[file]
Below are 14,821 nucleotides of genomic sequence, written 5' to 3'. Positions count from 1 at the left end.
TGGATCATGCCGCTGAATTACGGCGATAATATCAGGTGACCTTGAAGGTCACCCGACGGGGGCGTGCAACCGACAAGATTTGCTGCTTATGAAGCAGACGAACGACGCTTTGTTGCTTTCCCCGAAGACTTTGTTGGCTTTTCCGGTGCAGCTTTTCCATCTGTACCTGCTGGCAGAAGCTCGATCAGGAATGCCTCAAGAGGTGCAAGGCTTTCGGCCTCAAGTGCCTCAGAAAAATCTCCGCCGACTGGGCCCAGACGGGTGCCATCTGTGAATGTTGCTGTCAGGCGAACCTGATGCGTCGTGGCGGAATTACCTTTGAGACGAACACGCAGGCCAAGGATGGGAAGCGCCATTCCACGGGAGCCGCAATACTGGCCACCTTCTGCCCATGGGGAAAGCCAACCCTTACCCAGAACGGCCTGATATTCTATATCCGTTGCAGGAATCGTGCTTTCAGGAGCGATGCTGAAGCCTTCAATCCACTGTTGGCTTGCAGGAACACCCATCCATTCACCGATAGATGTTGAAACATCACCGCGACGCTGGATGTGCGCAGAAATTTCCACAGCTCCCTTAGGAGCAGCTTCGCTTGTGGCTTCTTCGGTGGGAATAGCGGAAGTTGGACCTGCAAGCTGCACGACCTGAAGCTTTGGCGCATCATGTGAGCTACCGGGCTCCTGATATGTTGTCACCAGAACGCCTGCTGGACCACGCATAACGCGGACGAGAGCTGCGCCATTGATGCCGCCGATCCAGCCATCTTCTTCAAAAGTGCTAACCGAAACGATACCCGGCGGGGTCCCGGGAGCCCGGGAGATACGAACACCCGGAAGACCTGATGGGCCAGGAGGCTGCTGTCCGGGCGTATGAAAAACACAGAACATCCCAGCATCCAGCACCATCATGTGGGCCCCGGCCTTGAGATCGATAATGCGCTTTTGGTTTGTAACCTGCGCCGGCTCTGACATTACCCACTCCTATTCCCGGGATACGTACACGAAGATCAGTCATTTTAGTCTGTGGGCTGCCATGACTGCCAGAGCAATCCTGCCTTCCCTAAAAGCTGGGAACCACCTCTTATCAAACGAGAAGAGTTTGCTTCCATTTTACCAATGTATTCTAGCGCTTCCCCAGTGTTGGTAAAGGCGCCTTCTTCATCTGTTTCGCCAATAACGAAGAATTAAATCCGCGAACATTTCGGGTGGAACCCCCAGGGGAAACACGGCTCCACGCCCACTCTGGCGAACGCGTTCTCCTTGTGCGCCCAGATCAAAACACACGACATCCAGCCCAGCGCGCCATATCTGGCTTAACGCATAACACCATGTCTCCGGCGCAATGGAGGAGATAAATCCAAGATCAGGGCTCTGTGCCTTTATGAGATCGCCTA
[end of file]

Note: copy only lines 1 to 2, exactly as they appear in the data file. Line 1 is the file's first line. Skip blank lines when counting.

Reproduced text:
Below are 14,821 nucleotides of genomic sequence, written 5' to 3'. Positions count from 1 at the left end.
TGGATCATGCCGCTGAATTACGGCGATAATATCAGGTGACCTTGAAGGTCACCCGACGGGGGCGTGCAACCGACAAGATTTGCTGCTTATGAAGCAGACGAACGACGCTTTGTTGCTTTCCCCGAAGACTTTGTTGGCTTTTCCGGTGCAGCTTTTCCATCTGTACCTGCTGGCAGAAGCTCGATCAGGAATGCCTCAAGAGGTGCAAGGCTTTCGGCCTCAAGTGCCTCAGAAAAATCTCCGCCGACTGGGCCCAGACGGGTGCCATCTGTGAATGTTGCTGTCAGGCGAACCTGATGCGTCGTGGCGGAATTACCTTTGAGACGAACACGCAGGCCAAGGATGGGAAGCGCCATTCCACGGGAGCCGCAATACTGGCCACCTTCTGCCCATGGGGAAAGCCAACCCTTACCCAGAACGGCCTGATATTCTATATCCGTTGCAGGAATCGTGCTTTCAGGAGCGATGCTGAAGCCTTCAATCCACTGTTGGCTTGCAGGAACACCCATCCATTCACCGATAGATGTTGAAACATCACCGCGACGCTGGATGTGCGCAGAAATTTCCACAGCTCCCTTAGGAGCAGCTTCGCTTGTGGCTTCTTCGGTGGGAATAGCGGAAGTTGGACCTGCAAGCTGCACGACCTGAAGCTTTGGCGCATCATGTGAGCTACCGGGCTCCTGATATGTTGTCACCAGAACGCCTGCTGGACCACGCATAACGCGGACGAGAGCTGCGCCATTGATGCCGCCGATCCAGCCATCTTCTTCAAAAGTGCTAACCGAAACGATACCCGGCGGGGTCCCGGGAGCCCGGGAGATACGAACACCCGGAAGACCTGATGGGCCAGGAGGCTGCTGTCCGGGCGTATGAAAAACACAGAACATCCCAGCATCCAGCACCATCATGTGGGCCCCGGCCTTGAGATCGATAATGCGCTTTTGGTTTGTAACCTGCGCCGGCTCTGACATTACCCACTCCTATTCCCGGGATACGTACACGAAGATCAGTCATTTTAGTCTGTGGGCTGCCATGACTGCCAGAGCAATCCTGCCTTCCCTAAAAGCTGGGAACCACCTCTTATCAAACGAGAAGAGTTTGCTTCCATTTTACCAATGTATTCTAGCGCTTCCCCAGTGTTGGTAAAGGCGCCTTCTTCATCTGTTTCGCCAATAACGAAGAATTAAATCCGCGAACATTTCGGGTGGAACCCCCAGGGGAAACACGGCTCCACGCCCACTCTGGCGAACGCGTTCTCCTTGTGCGCCCAGATCAAAACACACGACATCCAGCCCAGCGCGCCATATCTGGCTTAACGCATAACACCATGTCTCCGGCGCAATGGAGGAGATAAATCCAAGATCAGGGCTCTGTGCCTTTATGAGATCGCCTA